Colorado State University’s Vehicle Innovation Team has re-engineered a 2013 Chevrolet Malibu that emits only water as part of the national EcoCAR 2 competition. The student team is hosting a sendoff for its hydrogen-fueled car at 1 p.m. Thursday, March 13 at the Powerhouse Energy Campus, 430 N. College Ave.
The car is being transported to Argonne National Laboratory in Illinois where it will undergo dyno-testing at the federal lab’s Advanced Powertrain Research Facility. The tests will provide the CSU team with critical data about the vehicle before the final round of the ECOCar2 competition in June.
The goal of the sendoff is to publicize the work the CSU team, which consists of approximately 35 graduate and undergraduate students, has put into the car and generate awareness about the program.
David McLean, dean of CSU’s College of Engineering, Susan James, chair of the mechanical engineering department, Wade Troxell, the associate dean for the College of Engineering and a Fort Collins City councilmember, and Bill Beggs, the student team’s mentor from General Motors, will speak at the sendoff, which is free and open to the public.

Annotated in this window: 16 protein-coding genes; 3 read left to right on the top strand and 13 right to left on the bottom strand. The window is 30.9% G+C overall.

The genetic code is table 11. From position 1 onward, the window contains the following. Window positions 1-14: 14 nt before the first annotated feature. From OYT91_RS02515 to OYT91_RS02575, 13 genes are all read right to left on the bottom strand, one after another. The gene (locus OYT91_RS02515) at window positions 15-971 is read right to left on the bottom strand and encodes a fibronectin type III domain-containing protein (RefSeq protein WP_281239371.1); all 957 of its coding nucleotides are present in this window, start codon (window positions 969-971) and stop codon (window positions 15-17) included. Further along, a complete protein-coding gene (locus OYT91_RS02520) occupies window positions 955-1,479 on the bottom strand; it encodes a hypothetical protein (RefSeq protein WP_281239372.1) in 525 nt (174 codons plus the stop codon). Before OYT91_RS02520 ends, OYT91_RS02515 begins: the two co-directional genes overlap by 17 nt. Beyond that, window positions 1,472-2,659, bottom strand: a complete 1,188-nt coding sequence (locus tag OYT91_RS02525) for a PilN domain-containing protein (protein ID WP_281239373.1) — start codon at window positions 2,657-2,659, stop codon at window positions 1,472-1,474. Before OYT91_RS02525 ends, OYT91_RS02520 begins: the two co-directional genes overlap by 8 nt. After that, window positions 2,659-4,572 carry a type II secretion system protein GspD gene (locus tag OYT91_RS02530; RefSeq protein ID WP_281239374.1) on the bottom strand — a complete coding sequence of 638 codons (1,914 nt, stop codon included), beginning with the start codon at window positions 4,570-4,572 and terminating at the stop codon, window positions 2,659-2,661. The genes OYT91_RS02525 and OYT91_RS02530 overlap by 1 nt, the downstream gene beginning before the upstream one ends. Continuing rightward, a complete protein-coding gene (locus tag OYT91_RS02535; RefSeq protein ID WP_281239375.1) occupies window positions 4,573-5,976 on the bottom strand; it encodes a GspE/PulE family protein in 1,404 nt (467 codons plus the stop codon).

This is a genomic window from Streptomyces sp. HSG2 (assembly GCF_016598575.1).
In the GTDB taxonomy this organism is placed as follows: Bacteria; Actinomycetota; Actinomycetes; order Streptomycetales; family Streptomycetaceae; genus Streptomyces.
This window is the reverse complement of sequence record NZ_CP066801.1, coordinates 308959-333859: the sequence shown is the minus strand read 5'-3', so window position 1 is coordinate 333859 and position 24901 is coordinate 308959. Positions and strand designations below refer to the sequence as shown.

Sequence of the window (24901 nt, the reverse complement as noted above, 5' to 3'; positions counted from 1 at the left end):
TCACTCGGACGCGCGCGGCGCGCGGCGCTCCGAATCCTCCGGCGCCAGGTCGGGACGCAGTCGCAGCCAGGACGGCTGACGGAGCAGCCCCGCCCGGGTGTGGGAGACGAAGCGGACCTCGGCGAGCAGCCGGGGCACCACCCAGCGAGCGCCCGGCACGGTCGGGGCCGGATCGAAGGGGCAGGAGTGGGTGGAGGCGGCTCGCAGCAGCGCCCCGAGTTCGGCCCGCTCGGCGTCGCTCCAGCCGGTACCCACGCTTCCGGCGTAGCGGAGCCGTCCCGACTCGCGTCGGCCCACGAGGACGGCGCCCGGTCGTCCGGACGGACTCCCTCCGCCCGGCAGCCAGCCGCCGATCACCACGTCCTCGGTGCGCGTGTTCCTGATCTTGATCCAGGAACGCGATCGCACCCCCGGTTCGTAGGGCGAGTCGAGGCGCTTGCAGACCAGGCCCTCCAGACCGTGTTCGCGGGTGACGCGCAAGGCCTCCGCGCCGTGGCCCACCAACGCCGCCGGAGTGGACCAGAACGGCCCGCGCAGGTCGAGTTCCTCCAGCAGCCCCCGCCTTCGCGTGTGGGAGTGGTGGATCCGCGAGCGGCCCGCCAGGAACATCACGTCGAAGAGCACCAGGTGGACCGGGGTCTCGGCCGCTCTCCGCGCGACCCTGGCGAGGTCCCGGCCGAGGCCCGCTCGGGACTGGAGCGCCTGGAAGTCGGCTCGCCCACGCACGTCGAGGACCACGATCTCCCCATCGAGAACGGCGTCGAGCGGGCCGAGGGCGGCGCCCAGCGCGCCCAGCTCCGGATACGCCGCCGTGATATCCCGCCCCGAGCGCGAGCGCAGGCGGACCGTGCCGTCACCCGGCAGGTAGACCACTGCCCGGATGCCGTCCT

The CSU team has spent the past three years rebuilding the car for the competition, which is sponsored by General Motors and the U.S. Department of Energy. EcoCAR 2 requires students to explore a variety of powertrain architectures for electric-drive vehicle technology.
The CSU vehicle operates on a combination of compressed hydrogen gas and electricity, and uses no gasoline. Its only emission is clean water produced by a reaction between fuel cells, hydrogen, oxygen and electricity for propulsion.
With the combination of hydrogen gas and electricity, consumers can either charge their vehicle at home or work for short daily commutes (50 or fewer miles) or fill up on hydrogen for trips of 200-plus miles.